Published:5th September 2015
The 30 mile railway line to Tweedbank in the Scottish borders has opened to national positive publicity, but is it the same behind the scenes?
For the record, the first public southbound train was the 0911am Edinburgh to Tweedbank and long queues formed well before departure time. Rail.co.uk was represented by Allan McLean who reports that the inaugural train was formed of three Class 170 diesel units including 170458 and 170411. The first northbound service, the 0845am from Tweedbank was formed of 158701/716/727.
A chocolate model of ‘Flying Scotsman’ with edible colouring was made to celebrate the opening of the Borders Railway and will be auctioned for charity.
Scotland’s Cabinet Secretary for Infrastructure, Keith Brown MSP, said that the £296 million Borders Railway project would promote economic growth.
Mark Carne, Chief Executive, Network Rail said: “Personally, I would like to offer my thanks to the project team at Network Rail and our principal contractors BAM. They have performed exceptionally to build this railway, on time and on budget, in under three years and it sets the standard by which we should measure our project delivery.”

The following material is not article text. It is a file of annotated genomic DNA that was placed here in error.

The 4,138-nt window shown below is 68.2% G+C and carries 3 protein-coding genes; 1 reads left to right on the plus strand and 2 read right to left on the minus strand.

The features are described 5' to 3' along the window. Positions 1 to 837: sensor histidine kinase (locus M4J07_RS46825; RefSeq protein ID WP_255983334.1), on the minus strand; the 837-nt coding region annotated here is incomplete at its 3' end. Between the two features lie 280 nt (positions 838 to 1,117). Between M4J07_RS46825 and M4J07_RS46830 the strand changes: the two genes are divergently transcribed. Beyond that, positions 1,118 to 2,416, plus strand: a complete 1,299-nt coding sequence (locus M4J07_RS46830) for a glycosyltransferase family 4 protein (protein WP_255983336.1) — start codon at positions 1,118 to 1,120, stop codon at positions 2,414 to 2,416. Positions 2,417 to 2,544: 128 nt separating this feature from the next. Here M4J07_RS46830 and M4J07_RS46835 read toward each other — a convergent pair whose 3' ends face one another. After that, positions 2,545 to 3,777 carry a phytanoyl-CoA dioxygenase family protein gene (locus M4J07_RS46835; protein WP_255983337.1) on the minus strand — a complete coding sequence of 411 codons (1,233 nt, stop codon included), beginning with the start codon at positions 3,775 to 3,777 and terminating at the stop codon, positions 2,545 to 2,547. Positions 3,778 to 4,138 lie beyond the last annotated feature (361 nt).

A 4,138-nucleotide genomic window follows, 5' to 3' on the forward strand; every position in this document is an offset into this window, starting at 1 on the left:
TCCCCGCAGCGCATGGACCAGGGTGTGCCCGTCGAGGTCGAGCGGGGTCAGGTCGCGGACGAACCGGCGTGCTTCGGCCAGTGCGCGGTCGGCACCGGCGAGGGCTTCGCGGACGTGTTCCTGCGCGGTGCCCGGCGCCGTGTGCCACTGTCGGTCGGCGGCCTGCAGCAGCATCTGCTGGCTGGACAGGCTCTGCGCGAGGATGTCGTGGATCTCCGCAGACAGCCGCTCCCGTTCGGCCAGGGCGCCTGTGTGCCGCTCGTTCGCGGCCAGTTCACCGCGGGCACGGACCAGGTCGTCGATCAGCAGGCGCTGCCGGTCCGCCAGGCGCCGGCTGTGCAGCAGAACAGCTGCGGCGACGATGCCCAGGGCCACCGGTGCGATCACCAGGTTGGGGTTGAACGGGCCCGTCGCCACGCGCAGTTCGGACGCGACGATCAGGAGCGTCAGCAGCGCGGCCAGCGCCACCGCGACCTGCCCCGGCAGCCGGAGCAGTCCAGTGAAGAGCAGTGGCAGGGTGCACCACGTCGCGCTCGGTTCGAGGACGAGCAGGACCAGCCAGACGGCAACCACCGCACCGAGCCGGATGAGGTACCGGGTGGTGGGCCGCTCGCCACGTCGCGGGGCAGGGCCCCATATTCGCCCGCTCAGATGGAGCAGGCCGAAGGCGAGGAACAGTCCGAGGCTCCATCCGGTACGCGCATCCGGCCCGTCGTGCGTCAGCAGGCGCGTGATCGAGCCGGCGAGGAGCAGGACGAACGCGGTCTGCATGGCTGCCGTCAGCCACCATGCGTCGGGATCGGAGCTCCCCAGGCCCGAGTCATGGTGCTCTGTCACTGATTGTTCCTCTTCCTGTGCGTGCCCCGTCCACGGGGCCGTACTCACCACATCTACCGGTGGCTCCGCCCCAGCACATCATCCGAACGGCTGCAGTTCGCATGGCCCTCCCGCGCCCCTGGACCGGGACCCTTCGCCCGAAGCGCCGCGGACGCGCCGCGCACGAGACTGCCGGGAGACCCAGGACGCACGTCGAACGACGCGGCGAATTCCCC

Dominic Booth, Managing Director of Abellio UK, which operates the ScotRail franchise, described the project as “a remarkable achievement”.
The managing director of the ScotRail Alliance, Phil Verster, said that the project heralded “a new era of opportunity for the Borders and for the whole of Scotland”.
Paul Tetlaw, the rail campaigner of the environmental organisation Transform Scotland, described the Borders Railway as an occasion for real celebration.
“The line will open up new opportunities for the people of the Borders and encourage others to visit the area and enjoy the many tourist attractions on offer. The campaigners who championed this railway deserve hearty congratulations and others should be encouraged by their success,” Mr Tetlaw added.